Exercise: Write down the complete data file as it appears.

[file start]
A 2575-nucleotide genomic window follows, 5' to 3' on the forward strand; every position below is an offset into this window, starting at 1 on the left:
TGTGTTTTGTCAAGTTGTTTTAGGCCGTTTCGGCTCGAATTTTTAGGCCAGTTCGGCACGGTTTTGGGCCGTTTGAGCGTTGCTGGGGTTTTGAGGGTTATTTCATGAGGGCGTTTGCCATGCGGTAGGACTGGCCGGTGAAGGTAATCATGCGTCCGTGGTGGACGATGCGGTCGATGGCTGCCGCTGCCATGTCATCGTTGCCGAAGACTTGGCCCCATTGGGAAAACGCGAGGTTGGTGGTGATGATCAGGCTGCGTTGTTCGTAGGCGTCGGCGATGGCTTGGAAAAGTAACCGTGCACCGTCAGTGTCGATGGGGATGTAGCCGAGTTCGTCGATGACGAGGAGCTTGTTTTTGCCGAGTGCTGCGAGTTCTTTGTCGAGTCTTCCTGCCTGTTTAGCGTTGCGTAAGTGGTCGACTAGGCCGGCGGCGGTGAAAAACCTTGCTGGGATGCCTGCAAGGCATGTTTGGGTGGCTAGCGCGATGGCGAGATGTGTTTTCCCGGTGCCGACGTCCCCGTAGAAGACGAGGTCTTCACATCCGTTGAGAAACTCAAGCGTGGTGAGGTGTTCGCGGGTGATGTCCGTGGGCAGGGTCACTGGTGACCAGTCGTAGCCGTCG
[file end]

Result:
A 2575-nucleotide genomic window follows, 5' to 3' on the forward strand; every position below is an offset into this window, starting at 1 on the left:
TGTGTTTTGTCAAGTTGTTTTAGGCCGTTTCGGCTCGAATTTTTAGGCCAGTTCGGCACGGTTTTGGGCCGTTTGAGCGTTGCTGGGGTTTTGAGGGTTATTTCATGAGGGCGTTTGCCATGCGGTAGGACTGGCCGGTGAAGGTAATCATGCGTCCGTGGTGGACGATGCGGTCGATGGCTGCCGCTGCCATGTCATCGTTGCCGAAGACTTGGCCCCATTGGGAAAACGCGAGGTTGGTGGTGATGATCAGGCTGCGTTGTTCGTAGGCGTCGGCGATGGCTTGGAAAAGTAACCGTGCACCGTCAGTGTCGATGGGGATGTAGCCGAGTTCGTCGATGACGAGGAGCTTGTTTTTGCCGAGTGCTGCGAGTTCTTTGTCGAGTCTTCCTGCCTGTTTAGCGTTGCGTAAGTGGTCGACTAGGCCGGCGGCGGTGAAAAACCTTGCTGGGATGCCTGCAAGGCATGTTTGGGTGGCTAGCGCGATGGCGAGATGTGTTTTCCCGGTGCCGACGTCCCCGTAGAAGACGAGGTCTTCACATCCGTTGAGAAACTCAAGCGTGGTGAGGTGTTCGCGGGTGATGTCCGTGGGCAGGGTCACTGGTGACCAGTCGTAGCCGTCG